feature on 2003 Start-Up of the Year Budget Living, published by Adweek

“I have to tell you about the clock I found on the street,” exclaims one Budget Living staffer to another on a recent afternoon at the magazine’s midtown Manhattan offices. “Ohmigod, we have to have it for the Dumpster-diving piece,” responds the colleague.

Found on the street? Dumpster diving? What advertisers in their right mind would be drawn to a book that espouses the virtues of hunting for treasure in the trash? More than you’d imagine, as it turns out.

While it’s true that all of Budget Living’s editorial has a money-saving bent, this is not a publication for the parsimonious. The bimonthly, which launched last October, is a consumer magazine in the most literal sense; the tagline isn’t “Spend smart, live rich” for nothing.

“This magazine is not for the person who’s going to haggle over money when the dinner check arrives,” says editor in chief Sarah Gray Miller. 

In fact, the typical Budget Living reader is a woman (roughly 80 percent of the magazine’s readers are female) in her early to mid-30s who has a college education and earns $60,000-plus a year.

“It’s not about belt-tightening in a sad way,” says Miller. “It’s really a sort of a joyous magazine, because bargain-hunting is fun.”

Think of Budget Living as a bible for down-to-earth thirtysomething hipsters who are guided by aesthetics—in fashion and furnishings and overall lifestyle—but not designer labels.

They’re also at the point in their lives when concerns such as college funds and 401(k)s are coming into focus—hence the magazine’s back-of-the-book financial section. 

If that sounds like an unlikely audience to target, consider the success of MTV’s Crib Crashers and TLC’s Trading Spaces, exuberant low-cost home-improvement shows that take the dry out of drywall. Trendy discount retailers H&M and Target, and JetBlue, the fashionable but affordable airline, market to a similar hip but thrifty consumer.

Budget Living taps into that same DIY free-spiritedness while combining elements of more narrowly defined magazines into one cleanly designed, upbeat book. Each issue contains articles on fashion, home design, finance, travel, entertaining and crafts.

There are also product roundups that prominently feature buying information. The premiere issue sported a spread on brightly colored chairs ranging in price from a stackable $20 model from IKEA to a Philippe Starck design priced at $372.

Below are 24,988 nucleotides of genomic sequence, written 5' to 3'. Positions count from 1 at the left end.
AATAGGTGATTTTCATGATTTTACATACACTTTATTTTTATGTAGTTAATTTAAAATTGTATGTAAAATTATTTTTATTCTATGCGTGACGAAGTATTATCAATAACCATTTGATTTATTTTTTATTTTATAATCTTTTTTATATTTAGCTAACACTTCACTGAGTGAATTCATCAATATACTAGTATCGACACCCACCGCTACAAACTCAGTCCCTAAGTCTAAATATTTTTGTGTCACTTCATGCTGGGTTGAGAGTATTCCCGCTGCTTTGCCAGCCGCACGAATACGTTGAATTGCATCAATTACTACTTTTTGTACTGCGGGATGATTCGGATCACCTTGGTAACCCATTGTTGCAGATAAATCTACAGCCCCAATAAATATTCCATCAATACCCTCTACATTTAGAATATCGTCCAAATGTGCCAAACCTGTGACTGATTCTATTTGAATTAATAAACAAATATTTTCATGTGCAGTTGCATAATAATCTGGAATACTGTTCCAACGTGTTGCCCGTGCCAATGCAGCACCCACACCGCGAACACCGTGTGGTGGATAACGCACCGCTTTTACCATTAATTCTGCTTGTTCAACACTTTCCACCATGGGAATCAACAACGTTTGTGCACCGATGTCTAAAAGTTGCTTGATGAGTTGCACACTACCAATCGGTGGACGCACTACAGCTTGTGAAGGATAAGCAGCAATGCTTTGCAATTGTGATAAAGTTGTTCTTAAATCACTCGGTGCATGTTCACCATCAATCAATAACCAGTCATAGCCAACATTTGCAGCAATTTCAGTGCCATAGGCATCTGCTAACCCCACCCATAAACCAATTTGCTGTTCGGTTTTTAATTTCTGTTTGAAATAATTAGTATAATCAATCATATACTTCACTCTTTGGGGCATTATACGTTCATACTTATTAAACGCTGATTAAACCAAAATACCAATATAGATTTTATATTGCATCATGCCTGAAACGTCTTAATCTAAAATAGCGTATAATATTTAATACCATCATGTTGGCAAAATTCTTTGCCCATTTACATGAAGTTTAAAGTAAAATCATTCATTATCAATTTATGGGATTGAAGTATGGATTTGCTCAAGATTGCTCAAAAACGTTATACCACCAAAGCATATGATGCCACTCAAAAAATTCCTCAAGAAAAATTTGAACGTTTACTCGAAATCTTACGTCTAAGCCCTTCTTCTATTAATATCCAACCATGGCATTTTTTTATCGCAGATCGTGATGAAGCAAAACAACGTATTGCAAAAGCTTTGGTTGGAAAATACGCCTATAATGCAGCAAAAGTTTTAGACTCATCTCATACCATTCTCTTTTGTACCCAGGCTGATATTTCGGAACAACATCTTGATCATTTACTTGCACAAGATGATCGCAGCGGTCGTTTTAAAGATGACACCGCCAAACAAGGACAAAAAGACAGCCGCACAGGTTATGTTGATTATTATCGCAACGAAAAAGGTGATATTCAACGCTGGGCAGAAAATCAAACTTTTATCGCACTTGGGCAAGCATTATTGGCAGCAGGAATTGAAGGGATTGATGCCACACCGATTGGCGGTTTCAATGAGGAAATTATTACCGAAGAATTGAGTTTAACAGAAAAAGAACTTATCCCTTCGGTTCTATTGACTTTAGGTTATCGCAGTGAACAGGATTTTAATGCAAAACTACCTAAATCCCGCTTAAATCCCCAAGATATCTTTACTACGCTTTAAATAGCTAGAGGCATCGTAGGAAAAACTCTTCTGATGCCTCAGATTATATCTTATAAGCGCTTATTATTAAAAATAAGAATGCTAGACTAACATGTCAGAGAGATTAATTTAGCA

“We tend to find all the cheap versions of something and then the one that we would be willing to splurge on, sort of assuming that people have their different splurges,” says Miller.

So far, readers seem willing to live la vida Budget. The bimonthly, which has a cover price of $3.95, is already raising its rate base, from 300,000 to 400,000, with the April/May issue. And it has seen the number of subscribers grow from 220,000 to 330,000.

As for the magazine’s moniker, some advertisers did, in fact, wonder how the “Budget” part could deliver consumers eager to spend money. Target, for one, took a wait-and-see approach when first pitched by publisher and chairman Don Welsh. 

“I can see the name being an issue,” says George Janson, senior partner/director of print media for MediaEdge. But Janson says he was “pleasantly surprised” by Budget Living’s presentation.

And so, it seems, are advertisers. Target eventually signed on, joining the likes of JetBlue, H&M, Chevrolet, Ford, Kia, Skyy Vodka, Citibank, Carnival Cruises and Peugeot (the ad’s tagline is “Affordable luxury”). As of the April/May issue, a one-page, four-color ad in Budget Living will go for $30,000, up from $24,000.

Tone is as important as content to Budget Living’s success. Miller, a 32-year-old Vassar grad, has infused the magazine with the brightness and vitality that she projects in person as well as a Sassy-style sense of humor that helps set it apart from older-skewing competitors such as Real Simple and Martha Stewart Living.

“Any idiot with a platinum card can put on an accent and buy a $150 Château Margaux. But few things are more satisfying than finding, and drinking, a dazzling wine that costs less than $15—especially when you wake up the next morning without a financial hangover,” began an article on wallet-friendly wines in the premiere issue.

“The writing has definitely got to be humorous and fun and a little bit silly sometimes,” says Miller.

Welsh chose Miller—who has worked at four startups, including Saveur and Organic Style, where she served as editor—for the job from more than 30 candidates. He credits her with making the book “much more cutting-edge and chic- looking” than he had imagined.

“She learned the magazine business inside out,” says Dorothy Kalins, who oversaw launches of Garden Design and Saveur with a just-graduated Miller as her assistant. Kalins, the current executive editor of Newsweek, says Miller has found the right publication for her sensibilities. “She’s got a ferocious sense of what’s right. She loves her reader, and she loves the subject matter.”